Horse needs help with balance ... what to do?!
   

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Horse needs help with balance ... what to do?!

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  • Make horse find its balance
  • balance a young horse what to do

 
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    04-23-2010, 12:18 PM
  #1
Foal
Exclamation Horse needs help with balance ... what to do?!

I need some help with my mare who has been getting stronger lately and we think this is because she is using speed to compensate for her lack of balance.
She is not young ... she has just turned 10 and she was really quite well balanced until a few months ago. I have recently been getting lessons cos I felt my riding getting awful and was not enjoying my pony as much and realised all the faults with my riding. My instructor is literally amazing, but since we've been working on my positional faults to get the pony going better, she seems to have gotton faster and less balanced which is wierd. She finds it hard to carry herself straight around corners so speeds up and turns her head to the outside of the arena, and finds it very hard to canter in a circle without going EXTREMELYYY fast! I don't know why this has come on so quicjly (maybe it hasnt but it seems like it) but saw it really clearly when I lunged her today and noticed how she uses speed to compensate for her lack of balance!

I do not know what I can do to help .. I've been suggested to start lungeing and riding in a bungee to keep her head low and striaght and encourge her to use her back and build right muscles but don't know how effective this'll be. I also wanna keep riding but one of my hands is noticably stronger on the reins than the other (working on this with my instructor) and don't want this to hinder her balance.
\
Any ideas on what to do to help imrove her balance will be much appreciated as im finding it very difficult to ride her lately and want her balance back!! :) thanks guys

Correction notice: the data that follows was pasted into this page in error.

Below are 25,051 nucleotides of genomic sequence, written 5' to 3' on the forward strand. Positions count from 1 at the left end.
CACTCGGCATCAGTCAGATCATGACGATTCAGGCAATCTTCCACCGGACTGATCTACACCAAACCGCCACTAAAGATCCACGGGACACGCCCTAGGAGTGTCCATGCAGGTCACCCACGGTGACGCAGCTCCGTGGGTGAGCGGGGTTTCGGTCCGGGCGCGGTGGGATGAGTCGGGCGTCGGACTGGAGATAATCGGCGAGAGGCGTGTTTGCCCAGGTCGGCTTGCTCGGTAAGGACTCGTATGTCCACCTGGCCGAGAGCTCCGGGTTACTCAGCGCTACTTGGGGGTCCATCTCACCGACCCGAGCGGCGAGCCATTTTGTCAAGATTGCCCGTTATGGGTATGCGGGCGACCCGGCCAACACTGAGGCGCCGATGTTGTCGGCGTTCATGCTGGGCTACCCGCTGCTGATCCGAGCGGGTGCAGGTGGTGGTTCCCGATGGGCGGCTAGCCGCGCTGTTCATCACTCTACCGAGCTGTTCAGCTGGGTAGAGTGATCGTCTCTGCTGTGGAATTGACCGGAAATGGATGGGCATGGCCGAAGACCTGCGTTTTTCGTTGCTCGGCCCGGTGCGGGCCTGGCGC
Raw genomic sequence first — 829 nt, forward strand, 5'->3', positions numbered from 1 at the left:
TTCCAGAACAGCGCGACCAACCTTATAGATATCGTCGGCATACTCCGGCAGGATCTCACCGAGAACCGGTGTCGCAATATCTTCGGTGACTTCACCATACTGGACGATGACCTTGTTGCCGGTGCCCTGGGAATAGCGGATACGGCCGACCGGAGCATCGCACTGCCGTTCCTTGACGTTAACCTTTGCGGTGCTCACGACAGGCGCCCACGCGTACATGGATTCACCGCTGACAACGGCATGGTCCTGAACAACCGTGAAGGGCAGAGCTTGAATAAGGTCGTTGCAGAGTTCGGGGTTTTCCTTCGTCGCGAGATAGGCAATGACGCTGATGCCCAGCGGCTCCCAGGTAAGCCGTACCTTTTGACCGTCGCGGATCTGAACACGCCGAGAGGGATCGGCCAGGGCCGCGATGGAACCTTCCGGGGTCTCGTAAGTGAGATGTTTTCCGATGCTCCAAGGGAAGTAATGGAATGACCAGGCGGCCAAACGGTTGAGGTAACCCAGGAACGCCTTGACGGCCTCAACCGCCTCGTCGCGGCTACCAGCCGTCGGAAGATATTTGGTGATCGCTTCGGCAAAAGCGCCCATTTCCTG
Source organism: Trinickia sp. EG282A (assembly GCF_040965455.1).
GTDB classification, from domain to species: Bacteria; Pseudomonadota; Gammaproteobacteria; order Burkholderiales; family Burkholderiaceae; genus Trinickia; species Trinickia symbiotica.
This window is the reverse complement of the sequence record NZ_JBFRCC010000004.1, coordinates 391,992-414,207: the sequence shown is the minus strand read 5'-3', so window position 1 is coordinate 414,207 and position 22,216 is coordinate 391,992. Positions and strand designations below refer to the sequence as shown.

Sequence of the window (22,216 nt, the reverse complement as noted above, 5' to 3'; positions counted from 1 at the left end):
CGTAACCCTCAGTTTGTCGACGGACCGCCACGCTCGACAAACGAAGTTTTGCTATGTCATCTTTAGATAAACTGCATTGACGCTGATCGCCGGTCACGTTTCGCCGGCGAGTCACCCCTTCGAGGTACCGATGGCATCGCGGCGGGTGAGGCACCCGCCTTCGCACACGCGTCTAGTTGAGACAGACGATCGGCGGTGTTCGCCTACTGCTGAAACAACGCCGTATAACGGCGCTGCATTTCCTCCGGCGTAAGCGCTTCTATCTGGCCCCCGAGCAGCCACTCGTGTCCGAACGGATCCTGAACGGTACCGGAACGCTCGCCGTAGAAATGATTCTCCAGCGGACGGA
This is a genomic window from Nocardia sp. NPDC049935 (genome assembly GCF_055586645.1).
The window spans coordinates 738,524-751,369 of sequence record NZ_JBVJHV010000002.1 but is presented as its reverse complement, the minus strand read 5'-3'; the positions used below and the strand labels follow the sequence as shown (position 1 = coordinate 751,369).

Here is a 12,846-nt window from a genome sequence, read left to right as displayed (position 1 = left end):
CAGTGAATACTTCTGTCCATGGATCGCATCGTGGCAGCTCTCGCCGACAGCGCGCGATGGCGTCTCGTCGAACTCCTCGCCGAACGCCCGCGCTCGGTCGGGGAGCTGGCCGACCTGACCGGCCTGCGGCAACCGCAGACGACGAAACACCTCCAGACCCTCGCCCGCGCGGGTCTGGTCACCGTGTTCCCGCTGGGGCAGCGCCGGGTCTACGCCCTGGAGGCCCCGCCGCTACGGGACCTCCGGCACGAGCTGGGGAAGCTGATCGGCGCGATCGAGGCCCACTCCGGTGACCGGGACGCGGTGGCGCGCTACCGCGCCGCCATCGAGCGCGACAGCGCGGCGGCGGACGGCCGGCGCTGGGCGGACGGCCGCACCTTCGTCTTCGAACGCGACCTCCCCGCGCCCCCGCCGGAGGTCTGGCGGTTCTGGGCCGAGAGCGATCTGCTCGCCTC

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    04-23-2010, 01:21 PM
  #2
Trained
Usually when you get a horse that is unbalanced the answer is at the end of the reins. Look at yourself first and make sure that your amazing instructor is not screwing something up. Make sure that your horse is sound and not hurting on one or more legs. Sometimes if a horse is a little sore on either the front or hind feet they won't limp but thier stride will change so make sure there is no unsoundness in the horse. Also it may be a control issue and not a balance issue. Start at the walk and the trot ans make sure that you can control the horses speed within each gait. When you add speed small problems get amplified and you have to slow down and fix the problems when they are small to elimanate the problem when you go faster.
     
    04-23-2010, 01:40 PM
  #3
Foal
Quote:
Originally Posted by samskye347    
ive been suggested to start lungeing and riding in a bungee to keep her head low and striaght and encourge her to use her back and build right muscles
I think you're talking about lunging with side reins, and if so I would definitely give it a try. The whole purpose of lunging with side reins is to help horses find their balance without interference from a rider.

Quote:
Originally Posted by samskye347    

One of my hands is noticably stronger on the reins than the other .
Bingo!

When we start working on our position, it's very easy to overcompensate/overfocus on one thing and throw ourselves out of whack in other ways.

If you're familiar with side reins, a good visual for riding is to imagine your hands as side reins. No matter what your horse does (and it sounds like she's crooked, not surprising, many horses are) twisting here, bulging out there, you keep your hands exactly where they're supposed to be, and of course keep your body straight too. It's not exactly easy, but what is in riding?
     
    04-23-2010, 02:48 PM
  #4
Foal
I do think, actually I KNOW that I am a big part of the problem!
I used to have really soft hands and could control her without having a firm hold on the reins, but since she's gotton stronger over winter and my instructor has been telling me to close my hands on the reins (i used to go around with my fingers open just clucthing the reins) I just have become quite strong with my hands which results in a sort-of battle which I hate! And one of my hands IS stronger and I naturally hold higher than the other which no matter how hard I try to correct usually just happens again in any pace faster than walk, so I know I have to have a more even contact on the reins, but how do I learn that on my pony when she just goes faster and I naturally reach for the reins to even the pace?! I do use my body to try and contain the pace but its impossible without some use of the rein, but I honestly don't want to make the situation worse by riding with my uneven hands :(

If there any exercises for me to work on my hands and an even contact I can use when I ride?
And I have been riding in mainly walk and trot since I saw this getting worse, and the whole thing got so much better as I started working on soft hands, but when I introduced small bits of canter everything id improved went out of the window so I don't know what to do!!!